The IRS and Identity Theft
So is the theft of personal information from the IRS really that big of an issue?
Well, if you happen to be one of the 850,000 people in the US who has been affected by an IRS stolen identity during the last several years, according to IRS commissioner John Koskinen, then it would be very important to you.
The IRS and Identity Theft
IRS research has revealed that identity thieves who use stolen IRS taxpayer information will normally use the victim’s Social Security Number (SSN) to file personal income tax returns that show that a refund is due. Thieves will use the victim’s name and SSN to claim a fraudulent income tax refund that will be mailed to a bogus address that is controlled by the thief.
Thieves will most often use rented postal boxes and have numerous tax refund checks mailed to the same address but under different names. These enterprising pickpockets will then open dozens of bank accounts with counterfeit driver’s licenses and even student ID cards and Social Security Numbers. Apprehended thieves have disclosed to IRS officials that many banks did not verify the Social Security Numbers that were provided when those bank accounts were opened.
Theft of one’s identity from the IRS computer records is often not discovered by IRS until an alert individual taxpayer contacts IRS representatives to discuss his or her tax matters. Since most American taxpayers would rather face a pit full of rattlesnakes rather than talk to anyone at the IRS it is easy to understand why so few people ever discover that their identity was stolen from IRS itself.
One Hundred Thousand Taxpayers Were Hit
IRS officials recently reported that the agency would notify over 100,000 taxpayers whose personal information and income tax information was stolen, in addition to another 100,000 whose data was unsuccessfully requested by tax thieves. The individuals whose identities were actually stolen will be offered free credit report monitoring that will be provided by the IRS and the additional 100,000 people will receive mailed notices informing them that identity thieves were able to steal their personal information but were unable to access their tax information like wage and bank interest income and self-employed business information.
Individuals who want to learn more about IRS identity theft can refer to IRS Publication 5027, Identity Theft Information for Taxpayers.
Many officials at IRS believe that thieves from Russia and/or China have been behind the computer hack attacks.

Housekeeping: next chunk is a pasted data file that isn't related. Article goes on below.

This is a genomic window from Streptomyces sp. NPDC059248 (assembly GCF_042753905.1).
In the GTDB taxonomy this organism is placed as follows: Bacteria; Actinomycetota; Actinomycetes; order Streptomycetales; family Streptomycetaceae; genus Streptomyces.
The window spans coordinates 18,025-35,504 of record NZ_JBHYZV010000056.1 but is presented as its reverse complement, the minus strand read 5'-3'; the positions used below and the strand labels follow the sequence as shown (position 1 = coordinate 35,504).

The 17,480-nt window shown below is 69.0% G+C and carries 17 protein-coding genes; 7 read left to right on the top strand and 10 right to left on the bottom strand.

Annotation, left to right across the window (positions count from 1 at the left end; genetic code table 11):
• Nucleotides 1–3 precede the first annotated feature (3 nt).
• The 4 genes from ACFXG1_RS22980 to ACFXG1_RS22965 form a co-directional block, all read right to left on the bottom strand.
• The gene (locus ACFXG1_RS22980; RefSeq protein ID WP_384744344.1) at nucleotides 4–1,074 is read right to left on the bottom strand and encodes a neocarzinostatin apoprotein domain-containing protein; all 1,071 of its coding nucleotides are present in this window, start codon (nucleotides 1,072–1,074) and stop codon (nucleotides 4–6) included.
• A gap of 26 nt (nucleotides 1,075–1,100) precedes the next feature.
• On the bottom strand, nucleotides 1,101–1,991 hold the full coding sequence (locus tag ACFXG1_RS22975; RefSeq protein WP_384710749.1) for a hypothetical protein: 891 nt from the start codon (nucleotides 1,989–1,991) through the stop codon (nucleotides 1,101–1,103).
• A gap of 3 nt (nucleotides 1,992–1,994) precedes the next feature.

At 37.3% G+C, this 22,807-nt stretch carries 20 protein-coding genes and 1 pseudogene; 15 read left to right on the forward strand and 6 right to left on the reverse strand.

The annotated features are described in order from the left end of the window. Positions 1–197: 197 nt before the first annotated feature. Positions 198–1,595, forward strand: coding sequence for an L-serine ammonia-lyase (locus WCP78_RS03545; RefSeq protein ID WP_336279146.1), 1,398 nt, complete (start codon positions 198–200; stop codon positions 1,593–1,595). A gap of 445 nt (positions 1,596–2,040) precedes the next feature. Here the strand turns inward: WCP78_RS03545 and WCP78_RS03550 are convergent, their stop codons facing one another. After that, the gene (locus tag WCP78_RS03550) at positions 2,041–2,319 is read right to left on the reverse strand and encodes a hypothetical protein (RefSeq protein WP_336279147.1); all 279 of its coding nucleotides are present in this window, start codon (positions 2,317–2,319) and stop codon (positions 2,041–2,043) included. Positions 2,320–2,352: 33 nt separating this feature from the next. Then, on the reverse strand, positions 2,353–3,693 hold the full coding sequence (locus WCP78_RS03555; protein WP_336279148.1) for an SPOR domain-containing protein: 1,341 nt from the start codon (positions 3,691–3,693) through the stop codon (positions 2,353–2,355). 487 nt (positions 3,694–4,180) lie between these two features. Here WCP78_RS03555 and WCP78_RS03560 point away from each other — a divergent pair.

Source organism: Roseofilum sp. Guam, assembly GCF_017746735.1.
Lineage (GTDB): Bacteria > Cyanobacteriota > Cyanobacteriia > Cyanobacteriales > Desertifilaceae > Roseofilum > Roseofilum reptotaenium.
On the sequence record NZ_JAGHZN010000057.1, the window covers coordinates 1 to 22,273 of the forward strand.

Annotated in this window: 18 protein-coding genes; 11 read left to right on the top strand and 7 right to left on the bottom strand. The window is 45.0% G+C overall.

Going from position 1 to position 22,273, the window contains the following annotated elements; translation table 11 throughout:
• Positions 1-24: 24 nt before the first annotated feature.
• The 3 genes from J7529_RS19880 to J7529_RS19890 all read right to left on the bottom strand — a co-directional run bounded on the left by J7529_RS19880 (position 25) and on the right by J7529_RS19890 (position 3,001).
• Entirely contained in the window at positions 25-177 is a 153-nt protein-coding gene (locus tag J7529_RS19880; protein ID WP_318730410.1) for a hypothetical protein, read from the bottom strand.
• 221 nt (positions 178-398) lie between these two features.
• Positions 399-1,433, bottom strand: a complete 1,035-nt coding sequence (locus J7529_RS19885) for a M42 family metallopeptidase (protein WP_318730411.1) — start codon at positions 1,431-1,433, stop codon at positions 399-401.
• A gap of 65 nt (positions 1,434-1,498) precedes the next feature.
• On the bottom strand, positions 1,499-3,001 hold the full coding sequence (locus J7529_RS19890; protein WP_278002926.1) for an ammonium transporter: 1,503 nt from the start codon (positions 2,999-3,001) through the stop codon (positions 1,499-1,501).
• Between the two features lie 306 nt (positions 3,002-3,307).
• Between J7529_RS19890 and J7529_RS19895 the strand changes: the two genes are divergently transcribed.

What Should You Do if the IRS Loses Your Info?
Individuals who discover that their identities have been stolen and used to file false income tax returns and want to discuss the matter with IRS can download IRS Form 14039 and use it to inform IRS about their concerns. The form alerts IRS that a taxpayer’s identity has been stolen and used to file a fraudulent income tax return using the real taxpayer’s identity. This IRS form is used to provide the tax year that has been affected; the form will also require a copy of the previous year’s income tax return.
Form 14039 should be mailed it to the IRS and accompanied with a copy of the identity theft victim’s Social Security card and driver’s license or other official identification. This form can be mailed to:
Internal Revenue Service
P.O. Box 9039
Andover, MA 01810-0939
Ten Easy Steps to Reduce Your Identity Theft Risk:
- Protect your Social Security Number. Be careful about giving out your SSN to businesses and individuals.
- Use unique passwords that include combinations of letters and numbers and to protect your personal financial information on your computer. Avoid family names as portions of your passwords.
- Keep your financial papers and important documents in a secure place at home.
- Be sure to review your personal credit report every year. An online yearly report is usually free from one of the major credit reporting agencies.
- Request and review your personal Social Security Administration earnings statement on an annual basis.
- Review your bank records monthly for questionable debit/credit card charges.
- Consider using a computer password management program that will automatically record and monitor your passwords.
- Combine password protection with anti-virus software (Windows has good protection but it can still be upgraded at little or no cost).
- Extremely sensitive data can be securely kept on a USB flash drive that is completely separate from a computer.
- Be cautious when discussing your personal information with strangers who have called you on the phone even if they provide you with some of your own identifying information.
It is extremely important that you review your personal credit report. If you suspect that your personal and/or financial and/or tax information may have been hacked or compromised you should request that at least one of the three major credit reporting agencies add a fraud alert to your file:
- Equifax, www.Equifax.com, 1-800-525-6285
- Experian, www.Experian.com, 1-888-397-3742
- TransUnion, www.TransUnion.com, 1-800-680-7289
Additional information regarding this subject can be found on the official IRS website at www.irs.gov